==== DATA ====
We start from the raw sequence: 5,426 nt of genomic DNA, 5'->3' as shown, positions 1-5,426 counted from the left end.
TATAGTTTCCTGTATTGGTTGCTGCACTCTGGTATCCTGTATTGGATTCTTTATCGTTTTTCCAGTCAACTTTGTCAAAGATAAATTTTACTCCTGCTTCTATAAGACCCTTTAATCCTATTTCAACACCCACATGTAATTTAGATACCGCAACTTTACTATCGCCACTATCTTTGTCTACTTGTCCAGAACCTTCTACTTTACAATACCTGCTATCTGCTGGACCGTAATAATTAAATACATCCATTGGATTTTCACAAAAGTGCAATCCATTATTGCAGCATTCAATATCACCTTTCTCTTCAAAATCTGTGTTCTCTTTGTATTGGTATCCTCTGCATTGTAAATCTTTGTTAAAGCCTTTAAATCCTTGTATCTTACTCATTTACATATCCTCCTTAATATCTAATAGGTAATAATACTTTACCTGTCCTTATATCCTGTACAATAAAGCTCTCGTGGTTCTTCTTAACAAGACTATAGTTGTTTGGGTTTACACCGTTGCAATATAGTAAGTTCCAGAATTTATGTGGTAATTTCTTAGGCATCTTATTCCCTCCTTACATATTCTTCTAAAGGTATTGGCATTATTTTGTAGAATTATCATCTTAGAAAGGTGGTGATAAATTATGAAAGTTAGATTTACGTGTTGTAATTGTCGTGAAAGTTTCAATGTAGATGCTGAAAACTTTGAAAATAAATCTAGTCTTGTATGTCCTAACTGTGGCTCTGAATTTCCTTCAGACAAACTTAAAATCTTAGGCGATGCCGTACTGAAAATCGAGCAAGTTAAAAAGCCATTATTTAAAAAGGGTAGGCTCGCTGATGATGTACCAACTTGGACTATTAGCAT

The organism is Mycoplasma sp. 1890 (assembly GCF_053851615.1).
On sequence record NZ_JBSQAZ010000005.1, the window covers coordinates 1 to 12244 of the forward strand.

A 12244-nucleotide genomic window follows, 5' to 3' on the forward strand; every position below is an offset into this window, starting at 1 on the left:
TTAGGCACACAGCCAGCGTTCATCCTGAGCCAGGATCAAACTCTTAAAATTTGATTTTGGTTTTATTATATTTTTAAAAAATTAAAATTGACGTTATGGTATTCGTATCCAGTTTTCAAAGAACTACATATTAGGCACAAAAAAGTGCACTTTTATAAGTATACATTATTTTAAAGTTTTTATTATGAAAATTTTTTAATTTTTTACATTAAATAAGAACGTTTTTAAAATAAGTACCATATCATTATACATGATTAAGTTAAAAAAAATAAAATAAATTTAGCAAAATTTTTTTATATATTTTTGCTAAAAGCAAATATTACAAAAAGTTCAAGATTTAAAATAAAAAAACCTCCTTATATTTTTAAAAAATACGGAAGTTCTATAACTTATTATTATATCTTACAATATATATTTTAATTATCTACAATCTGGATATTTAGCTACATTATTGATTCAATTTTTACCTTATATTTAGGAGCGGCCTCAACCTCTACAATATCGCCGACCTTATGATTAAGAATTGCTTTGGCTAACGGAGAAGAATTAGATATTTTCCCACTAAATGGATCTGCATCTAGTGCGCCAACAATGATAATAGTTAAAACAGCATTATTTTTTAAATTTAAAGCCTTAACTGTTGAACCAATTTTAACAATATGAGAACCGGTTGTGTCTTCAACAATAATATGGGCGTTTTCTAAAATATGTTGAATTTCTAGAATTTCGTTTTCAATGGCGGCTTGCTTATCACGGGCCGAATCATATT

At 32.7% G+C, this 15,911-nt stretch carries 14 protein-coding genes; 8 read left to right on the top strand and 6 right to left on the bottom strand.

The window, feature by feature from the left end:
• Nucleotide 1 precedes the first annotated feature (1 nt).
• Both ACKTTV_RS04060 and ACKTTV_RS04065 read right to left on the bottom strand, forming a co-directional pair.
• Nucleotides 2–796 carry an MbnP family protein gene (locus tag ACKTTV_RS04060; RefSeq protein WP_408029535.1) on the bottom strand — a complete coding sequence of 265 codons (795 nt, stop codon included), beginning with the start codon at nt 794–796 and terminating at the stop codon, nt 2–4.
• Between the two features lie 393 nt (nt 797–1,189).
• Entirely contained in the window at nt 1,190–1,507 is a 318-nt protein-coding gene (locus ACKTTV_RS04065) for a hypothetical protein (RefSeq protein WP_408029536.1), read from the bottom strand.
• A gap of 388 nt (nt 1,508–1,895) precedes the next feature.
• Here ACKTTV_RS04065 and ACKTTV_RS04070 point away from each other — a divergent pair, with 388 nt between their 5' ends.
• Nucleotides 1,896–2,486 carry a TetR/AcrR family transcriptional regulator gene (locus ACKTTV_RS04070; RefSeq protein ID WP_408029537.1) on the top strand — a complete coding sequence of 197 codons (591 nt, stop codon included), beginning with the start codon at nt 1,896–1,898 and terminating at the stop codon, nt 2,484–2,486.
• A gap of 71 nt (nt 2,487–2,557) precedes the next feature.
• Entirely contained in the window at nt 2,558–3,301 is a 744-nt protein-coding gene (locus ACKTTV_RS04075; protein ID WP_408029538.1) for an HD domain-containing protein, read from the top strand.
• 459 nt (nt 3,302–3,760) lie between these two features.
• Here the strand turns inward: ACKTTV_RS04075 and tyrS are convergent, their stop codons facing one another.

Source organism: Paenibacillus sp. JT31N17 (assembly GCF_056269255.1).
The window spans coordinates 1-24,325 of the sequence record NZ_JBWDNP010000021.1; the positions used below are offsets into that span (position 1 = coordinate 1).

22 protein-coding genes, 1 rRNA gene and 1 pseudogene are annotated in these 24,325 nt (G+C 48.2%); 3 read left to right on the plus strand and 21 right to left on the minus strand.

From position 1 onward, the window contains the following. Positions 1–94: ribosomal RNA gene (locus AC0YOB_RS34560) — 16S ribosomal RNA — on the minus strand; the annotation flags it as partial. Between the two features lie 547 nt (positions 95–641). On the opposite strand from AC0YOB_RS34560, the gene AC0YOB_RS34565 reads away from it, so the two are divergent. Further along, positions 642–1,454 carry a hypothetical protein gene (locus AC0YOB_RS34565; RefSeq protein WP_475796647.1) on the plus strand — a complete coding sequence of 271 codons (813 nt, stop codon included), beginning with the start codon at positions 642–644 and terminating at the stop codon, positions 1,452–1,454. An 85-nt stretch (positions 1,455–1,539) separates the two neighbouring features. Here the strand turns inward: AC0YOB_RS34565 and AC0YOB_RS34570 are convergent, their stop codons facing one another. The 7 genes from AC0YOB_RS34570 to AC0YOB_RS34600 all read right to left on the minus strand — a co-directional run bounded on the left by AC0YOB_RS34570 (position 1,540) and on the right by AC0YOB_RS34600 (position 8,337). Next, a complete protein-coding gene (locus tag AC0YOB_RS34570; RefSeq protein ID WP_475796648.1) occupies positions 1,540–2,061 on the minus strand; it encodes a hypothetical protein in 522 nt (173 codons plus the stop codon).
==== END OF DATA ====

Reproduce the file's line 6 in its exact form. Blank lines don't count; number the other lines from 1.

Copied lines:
TTAGGCACACAGCCAGCGTTCATCCTGAGCCAGGATCAAACTCTTAAAATTTGATTTTGGTTTTATTATATTTTTAAAAAATTAAAATTGACGTTATGGTATTCGTATCCAGTTTTCAAAGAACTACATATTAGGCACAAAAAAGTGCACTTTTATAAGTATACATTATTTTAAAGTTTTTATTATGAAAATTTTTTAATTTTTTACATTAAATAAGAACGTTTTTAAAATAAGTACCATATCATTATACATGATTAAGTTAAAAAAAATAAAATAAATTTAGCAAAATTTTTTTATATATTTTTGCTAAAAGCAAATATTACAAAAAGTTCAAGATTTAAAATAAAAAAACCTCCTTATATTTTTAAAAAATACGGAAGTTCTATAACTTATTATTATATCTTACAATATATATTTTAATTATCTACAATCTGGATATTTAGCTACATTATTGATTCAATTTTTACCTTATATTTAGGAGCGGCCTCAACCTCTACAATATCGCCGACCTTATGATTAAGAATTGCTTTGGCTAACGGAGAAGAATTAGATATTTTCCCACTAAATGGATCTGCATCTAGTGCGCCAACAATGATAATAGTTAAAACAGCATTATTTTTTAAATTTAAAGCCTTAACTGTTGAACCAATTTTAACAATATGAGAACCGGTTGTGTCTTCAACAATAATATGGGCGTTTTCTAAAATATGTTGAATTTCTAGAATTTCGTTTTCAATGGCGGCTTGCTTATCACGGGCCGAATCATATT